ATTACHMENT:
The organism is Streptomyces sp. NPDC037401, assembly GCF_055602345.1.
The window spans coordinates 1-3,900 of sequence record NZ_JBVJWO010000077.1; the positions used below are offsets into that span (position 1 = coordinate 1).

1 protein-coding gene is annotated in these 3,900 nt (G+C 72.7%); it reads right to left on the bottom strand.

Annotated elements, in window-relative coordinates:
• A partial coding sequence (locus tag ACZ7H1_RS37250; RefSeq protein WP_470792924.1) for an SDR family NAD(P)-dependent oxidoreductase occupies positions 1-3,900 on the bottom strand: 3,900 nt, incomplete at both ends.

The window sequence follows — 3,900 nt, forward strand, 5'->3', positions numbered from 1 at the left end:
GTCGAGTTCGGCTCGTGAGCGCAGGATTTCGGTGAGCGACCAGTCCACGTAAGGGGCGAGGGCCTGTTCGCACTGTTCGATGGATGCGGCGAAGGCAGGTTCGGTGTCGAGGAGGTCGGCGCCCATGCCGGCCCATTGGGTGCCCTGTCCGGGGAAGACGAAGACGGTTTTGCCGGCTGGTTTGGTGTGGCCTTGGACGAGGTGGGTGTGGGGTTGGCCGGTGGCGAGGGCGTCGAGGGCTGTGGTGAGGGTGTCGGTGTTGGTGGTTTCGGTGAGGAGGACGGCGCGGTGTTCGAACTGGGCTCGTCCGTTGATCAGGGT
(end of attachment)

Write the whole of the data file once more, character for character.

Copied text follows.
The organism is Streptomyces sp. NPDC037401, assembly GCF_055602345.1.
The window spans coordinates 1-3,900 of sequence record NZ_JBVJWO010000077.1; the positions used below are offsets into that span (position 1 = coordinate 1).

1 protein-coding gene is annotated in these 3,900 nt (G+C 72.7%); it reads right to left on the bottom strand.

Annotated elements, in window-relative coordinates:
• A partial coding sequence (locus tag ACZ7H1_RS37250; RefSeq protein WP_470792924.1) for an SDR family NAD(P)-dependent oxidoreductase occupies positions 1-3,900 on the bottom strand: 3,900 nt, incomplete at both ends.

The window sequence follows — 3,900 nt, forward strand, 5'->3', positions numbered from 1 at the left end:
GTCGAGTTCGGCTCGTGAGCGCAGGATTTCGGTGAGCGACCAGTCCACGTAAGGGGCGAGGGCCTGTTCGCACTGTTCGATGGATGCGGCGAAGGCAGGTTCGGTGTCGAGGAGGTCGGCGCCCATGCCGGCCCATTGGGTGCCCTGTCCGGGGAAGACGAAGACGGTTTTGCCGGCTGGTTTGGTGTGGCCTTGGACGAGGTGGGTGTGGGGTTGGCCGGTGGCGAGGGCGTCGAGGGCTGTGGTGAGGGTGTCGGTGTTGGTGGTTTCGGTGAGGAGGACGGCGCGGTGTTCGAACTGGGCTCGTCCGTTGATCAGGGT